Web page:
[¶ 6.] After a prior appeal and remand from this Court, see Zephier v. Catholic Diocese of Sioux Falls, 2008 S.D. 56, 752 N.W.2d 658, the circuit court granted summary judgment in favor of the Diocese on all substantive and some procedural issues. Substantively, the court ruled that the Diocese was not vicariously liable for the acts of the other defendants on the theory of respondeat superior. The court concluded that, assuming the Diocese was the principal, the alleged perpetrators were not acting within the scope of their agency or employment. With respect to direct liability for negligence and breach of fiduciary duty, the court ruled that the Diocese owed no duty to the students. The court reasoned that the Diocese did not exercise the extent of control over the other defendants necessary to establish an agency relationship that imposed a duty to the students. Because these substantive issues are dispositive, we do not address the numerous other rulings that have been raised by appeal and notice of review.
[¶ 7.] We review the circuit court's grant of summary judgment to “determine whether the moving party has demonstrated the absence of any genuine issue of material fact and showed entitlement to judgment on the merits as a matter of law.” Dykstra v. Page Holding Co., 2009 S.D. 38, ¶ 23, 766 N.W.2d 491, 496. We view the evidence most favorably to the students and resolve reasonable doubts against the Diocese. See id. The students, however, “must present specific facts showing that a genuine, material issue for trial exists.” See id. “Entry of summary judgment is mandated against a party who fails to make a showing sufficient to establish the existence of an element essential to that party's case, and on which that party will bear the burden of proof at trial .” One Star v. Sisters of St. Francis, 2008 S.D. 55, ¶ 9, 752 N.W.2d 668, 674.
[¶ 8.] Respondeat superior is “a legal fiction designed to bypass impecunious individual tortfeasors for the deep pocket of a vicarious tortfeasor.” Bass v. Happy Rest, Inc., 507 N.W.2d 317, 320 (S.D.1993). Under the doctrine of respondeat superior, an employer or principal may be held liable for “the employee's or agent's wrongful acts committed within the scope of the employment or agency.” Hass v. Wentzlaff, 2012 S.D. 50, ¶ 20, 816 N.W.2d 96, 102–03.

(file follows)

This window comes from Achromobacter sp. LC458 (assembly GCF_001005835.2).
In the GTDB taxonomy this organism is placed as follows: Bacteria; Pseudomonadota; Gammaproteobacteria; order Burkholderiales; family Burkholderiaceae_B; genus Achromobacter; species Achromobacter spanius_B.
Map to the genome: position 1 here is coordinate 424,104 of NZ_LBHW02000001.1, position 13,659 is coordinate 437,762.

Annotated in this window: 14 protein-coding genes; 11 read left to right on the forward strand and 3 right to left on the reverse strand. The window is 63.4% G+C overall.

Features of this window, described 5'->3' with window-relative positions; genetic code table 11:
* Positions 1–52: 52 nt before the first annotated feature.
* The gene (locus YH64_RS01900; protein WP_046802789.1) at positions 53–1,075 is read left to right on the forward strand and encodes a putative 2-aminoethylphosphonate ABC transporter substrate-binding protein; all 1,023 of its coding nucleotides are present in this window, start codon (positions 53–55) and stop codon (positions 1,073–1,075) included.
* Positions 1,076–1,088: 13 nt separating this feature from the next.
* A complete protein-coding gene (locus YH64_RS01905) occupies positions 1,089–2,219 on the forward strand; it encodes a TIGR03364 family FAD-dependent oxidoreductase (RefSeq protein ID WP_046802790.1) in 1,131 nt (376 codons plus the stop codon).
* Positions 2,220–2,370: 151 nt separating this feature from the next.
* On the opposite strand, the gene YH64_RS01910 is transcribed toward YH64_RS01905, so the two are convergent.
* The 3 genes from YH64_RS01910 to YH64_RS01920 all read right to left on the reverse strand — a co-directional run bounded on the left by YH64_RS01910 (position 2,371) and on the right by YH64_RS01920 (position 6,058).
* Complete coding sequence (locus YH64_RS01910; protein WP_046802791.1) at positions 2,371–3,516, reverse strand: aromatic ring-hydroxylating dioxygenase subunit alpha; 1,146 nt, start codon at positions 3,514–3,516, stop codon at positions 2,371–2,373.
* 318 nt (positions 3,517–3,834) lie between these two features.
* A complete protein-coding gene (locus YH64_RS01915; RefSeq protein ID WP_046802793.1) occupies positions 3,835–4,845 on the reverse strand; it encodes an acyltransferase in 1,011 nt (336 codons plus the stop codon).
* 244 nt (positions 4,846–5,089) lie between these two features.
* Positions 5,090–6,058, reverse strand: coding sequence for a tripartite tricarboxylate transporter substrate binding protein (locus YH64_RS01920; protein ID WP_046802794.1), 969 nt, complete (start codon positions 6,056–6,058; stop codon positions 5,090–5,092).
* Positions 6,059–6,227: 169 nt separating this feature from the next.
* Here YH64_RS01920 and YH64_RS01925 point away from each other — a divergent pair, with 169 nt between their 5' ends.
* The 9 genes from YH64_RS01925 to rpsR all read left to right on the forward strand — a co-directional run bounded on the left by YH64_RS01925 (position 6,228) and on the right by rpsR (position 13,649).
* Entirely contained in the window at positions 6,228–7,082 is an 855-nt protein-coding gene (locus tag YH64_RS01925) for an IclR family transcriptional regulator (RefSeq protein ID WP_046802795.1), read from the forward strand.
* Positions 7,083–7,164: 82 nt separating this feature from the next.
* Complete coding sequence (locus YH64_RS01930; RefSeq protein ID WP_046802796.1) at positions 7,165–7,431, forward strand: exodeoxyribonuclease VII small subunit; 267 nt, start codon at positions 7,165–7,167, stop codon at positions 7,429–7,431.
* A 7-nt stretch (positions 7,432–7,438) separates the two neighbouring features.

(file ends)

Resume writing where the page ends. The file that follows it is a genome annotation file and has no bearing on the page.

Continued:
[¶ 9.] In determining whether an intentional tort is within the scope of employment, this Court uses a two-prong test: whether the purpose of the act was to serve the principal and whether the act was foreseeable. Id. ¶ 21. Under the first prong, a “principal may be liable for an agent's acts where the agent's ‘purpose, however misguided, is wholly or in part to further the [principal's] business[.]” ’ Id. ¶ 23 (quoting Kirlin v. Halverson, 2008 S.D. 107, ¶ 22, 758 N.W.2d 436, 447). An act furthers the principal's business if it carries out the objectives of the employment.
“[W]ithin the scope of employment” has been called vague but flexible, referring to “those acts which are so closely connected with what the servant is employed to do, and so fairly and reasonably incidental to it, that they may be regarded as methods, even though quite improper ones, of carrying out the objectives of the employment.”
Kirlin, 2008 S.D. 107, ¶ 12, 758 N.W.2d at 444 (quoting Deuchar v. Foland Ranch, Inc., 410 N.W.2d 177, 180 (S.D.1987) (quoting Prosser and Keeton on the Law of Torts § 70, at 502 (5th ed. W. Page Keeton 1984))). “But if [the agent] acts from purely personal motives ․ he is considered in the ordinary case to have departed from his employment and the [principal] is not liable.” Hass, 2012 S.D. 50, ¶ 23, 816 N.W.2d at 103 (alterations in original). Therefore, it must first be determined whether the act was wholly motivated by the agent's personal interests. If the agent acted with intent to serve solely his own interest, the act is not within the scope of employment and the principal is not liable. Liability does, however, attach if “the act had a dual purpose, that is, to serve the [principal] and to further personal interests.” Id. ¶ 21.
[¶ 10.] The students argue that the perpetrators were acting in furtherance of the Diocese's business by acting as teachers and caregivers in performing boarding school duties. Relying on Fearing v. Bucher, 328 Or. 367, 977 P.2d 1163 (Or.1999), the students contend that the alleged sexual acts were within the scope of employment because the acts were performed by the alleged perpetrators “as a result of their positions” as priests, nuns, and teachers at the school. The students contend that under Fearing, the Diocese may be vicariously liable because, as a result of the perpetrators' positions of trust and confidence, they obtained the opportunity to be alone with the students and abuse them.